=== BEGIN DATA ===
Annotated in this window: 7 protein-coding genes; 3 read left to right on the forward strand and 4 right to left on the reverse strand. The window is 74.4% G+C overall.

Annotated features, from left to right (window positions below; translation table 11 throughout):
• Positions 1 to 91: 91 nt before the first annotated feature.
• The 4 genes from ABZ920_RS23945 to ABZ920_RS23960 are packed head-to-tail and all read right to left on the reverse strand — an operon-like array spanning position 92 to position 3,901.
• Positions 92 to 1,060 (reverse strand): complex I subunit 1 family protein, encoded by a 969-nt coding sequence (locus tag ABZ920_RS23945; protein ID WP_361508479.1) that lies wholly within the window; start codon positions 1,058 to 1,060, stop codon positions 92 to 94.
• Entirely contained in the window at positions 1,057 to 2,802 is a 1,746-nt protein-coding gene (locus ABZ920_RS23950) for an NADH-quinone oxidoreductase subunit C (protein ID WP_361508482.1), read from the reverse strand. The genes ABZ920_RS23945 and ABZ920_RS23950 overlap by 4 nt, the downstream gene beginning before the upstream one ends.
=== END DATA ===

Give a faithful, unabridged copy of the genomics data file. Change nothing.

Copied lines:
Annotated in this window: 7 protein-coding genes; 3 read left to right on the forward strand and 4 right to left on the reverse strand. The window is 74.4% G+C overall.

Annotated features, from left to right (window positions below; translation table 11 throughout):
• Positions 1 to 91: 91 nt before the first annotated feature.
• The 4 genes from ABZ920_RS23945 to ABZ920_RS23960 are packed head-to-tail and all read right to left on the reverse strand — an operon-like array spanning position 92 to position 3,901.
• Positions 92 to 1,060 (reverse strand): complex I subunit 1 family protein, encoded by a 969-nt coding sequence (locus tag ABZ920_RS23945; protein ID WP_361508479.1) that lies wholly within the window; start codon positions 1,058 to 1,060, stop codon positions 92 to 94.
• Entirely contained in the window at positions 1,057 to 2,802 is a 1,746-nt protein-coding gene (locus ABZ920_RS23950) for an NADH-quinone oxidoreductase subunit C (protein ID WP_361508482.1), read from the reverse strand. The genes ABZ920_RS23945 and ABZ920_RS23950 overlap by 4 nt, the downstream gene beginning before the upstream one ends.